Behavior / 05.06.2010

In a number of preceding posts we have discussed how best to characterize the repressive actions of the Indian state in its dealings with the tribal population. The ensuing discussion has fanned out to include the violent actions of Naxalites and Islamic groups. What motivates these state and non-state actors and how do they themselves understand and rationalize their actions? In one of the posts we had presented a hypothesis about the Indian state: that it saw itself as a ‘modernizing’ state that felt it necessary to propel the ‘backward’ elements of society into the ‘modern’ age, against their will if necessary, if such action would advance ‘national’ progress. It was a ‘utilitarian’ state that viewed human lives in the calculus of gains and losses and was not averse to imposing costs if, in its view, the net benefits would be positive.
Democracy/Governance / 26.05.2010

By Anjum Altaf My post in support of Arundhati Roy’s position on the rights of Adivasis had drawn an analogy with the movement for civil rights of African-Americans in the US. The point I made was that in the latter case the political spectrum offered a range of options from the very extreme to the very moderate and that this facilitated convergence on an alternative in the middle of the spectrum. With this in mind I asked why the spectrum was so sparse in India with Roy almost being a lone voice easy to dismiss by the mainstream as extreme and unrealistic. We still don’t have an answer to the question but the comments on the post made me go back and look at some of the source documents pertaining to the civil rights movement in the US. The most relevant for our purposes is Martin Luther...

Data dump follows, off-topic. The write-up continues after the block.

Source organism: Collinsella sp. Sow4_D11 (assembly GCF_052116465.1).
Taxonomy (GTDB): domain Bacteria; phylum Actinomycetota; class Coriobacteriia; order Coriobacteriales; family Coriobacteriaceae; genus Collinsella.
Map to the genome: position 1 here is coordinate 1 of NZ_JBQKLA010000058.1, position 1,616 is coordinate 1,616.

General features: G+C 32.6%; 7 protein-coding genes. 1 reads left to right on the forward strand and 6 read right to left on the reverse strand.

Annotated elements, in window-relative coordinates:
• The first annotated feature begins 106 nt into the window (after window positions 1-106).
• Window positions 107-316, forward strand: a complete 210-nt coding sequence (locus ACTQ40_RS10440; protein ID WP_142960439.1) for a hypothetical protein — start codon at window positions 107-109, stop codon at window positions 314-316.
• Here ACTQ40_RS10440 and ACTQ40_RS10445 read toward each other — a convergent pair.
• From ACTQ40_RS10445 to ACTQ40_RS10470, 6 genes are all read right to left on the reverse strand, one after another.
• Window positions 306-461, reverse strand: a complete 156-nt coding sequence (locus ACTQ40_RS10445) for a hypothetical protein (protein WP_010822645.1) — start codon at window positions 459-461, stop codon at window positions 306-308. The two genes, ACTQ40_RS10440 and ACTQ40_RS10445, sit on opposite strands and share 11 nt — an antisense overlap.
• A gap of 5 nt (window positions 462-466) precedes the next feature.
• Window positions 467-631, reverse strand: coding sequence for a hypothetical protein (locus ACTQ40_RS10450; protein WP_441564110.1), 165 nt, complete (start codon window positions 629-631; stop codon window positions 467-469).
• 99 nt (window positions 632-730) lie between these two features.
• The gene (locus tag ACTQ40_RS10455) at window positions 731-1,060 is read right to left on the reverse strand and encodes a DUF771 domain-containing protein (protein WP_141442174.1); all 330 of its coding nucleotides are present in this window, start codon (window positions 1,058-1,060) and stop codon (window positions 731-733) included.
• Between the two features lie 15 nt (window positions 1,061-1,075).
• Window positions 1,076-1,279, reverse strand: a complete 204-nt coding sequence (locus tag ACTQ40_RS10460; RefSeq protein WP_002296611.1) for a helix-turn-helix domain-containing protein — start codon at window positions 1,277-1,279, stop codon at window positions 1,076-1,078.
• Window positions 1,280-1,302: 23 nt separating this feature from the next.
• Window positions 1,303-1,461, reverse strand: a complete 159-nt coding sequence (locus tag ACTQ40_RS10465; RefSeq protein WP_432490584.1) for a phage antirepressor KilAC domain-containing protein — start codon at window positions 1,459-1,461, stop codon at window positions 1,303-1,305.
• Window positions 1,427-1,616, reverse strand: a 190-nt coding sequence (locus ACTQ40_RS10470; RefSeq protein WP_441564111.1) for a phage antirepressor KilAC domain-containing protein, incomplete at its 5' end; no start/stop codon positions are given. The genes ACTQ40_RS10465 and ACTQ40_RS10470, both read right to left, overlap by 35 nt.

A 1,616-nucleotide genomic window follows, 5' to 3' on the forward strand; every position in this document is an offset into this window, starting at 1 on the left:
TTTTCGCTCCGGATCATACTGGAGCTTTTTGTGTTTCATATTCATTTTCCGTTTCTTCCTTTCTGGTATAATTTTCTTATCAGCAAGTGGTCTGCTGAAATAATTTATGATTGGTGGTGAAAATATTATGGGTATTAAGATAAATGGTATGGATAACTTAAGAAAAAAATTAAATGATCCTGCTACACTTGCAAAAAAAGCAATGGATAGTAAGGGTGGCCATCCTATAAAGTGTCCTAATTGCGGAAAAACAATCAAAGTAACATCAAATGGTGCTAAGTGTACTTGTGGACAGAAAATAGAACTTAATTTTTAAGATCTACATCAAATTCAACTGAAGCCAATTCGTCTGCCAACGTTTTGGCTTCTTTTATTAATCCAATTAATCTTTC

Behavior / 24.05.2010

What are the determinants of our choices? Vijay Vikram’s post on Arundhati Roy evolved into a discussion on whether the natural resources in tribal lands ought to be mined in the existing conditions. After over a hundred comments, we are better aware of the issues involved but still left with many unanswered questions. In this post I propose a thought experiment that would explore in more detail the factors that can influence our choices in such matters. The difficulty in using real life cases (like that of mining in tribal lands) is that they are characterized by ambiguities and uncertainties that influence our thinking about them. For example, in the case under discussion we do not know the extent to which the tribals are willing partners, the extent to which they are being coerced by external agents, the extent to which the state and the mining companies can be trusted, and the extent to which the resources extracted would actually be used for the welfare of the tribals.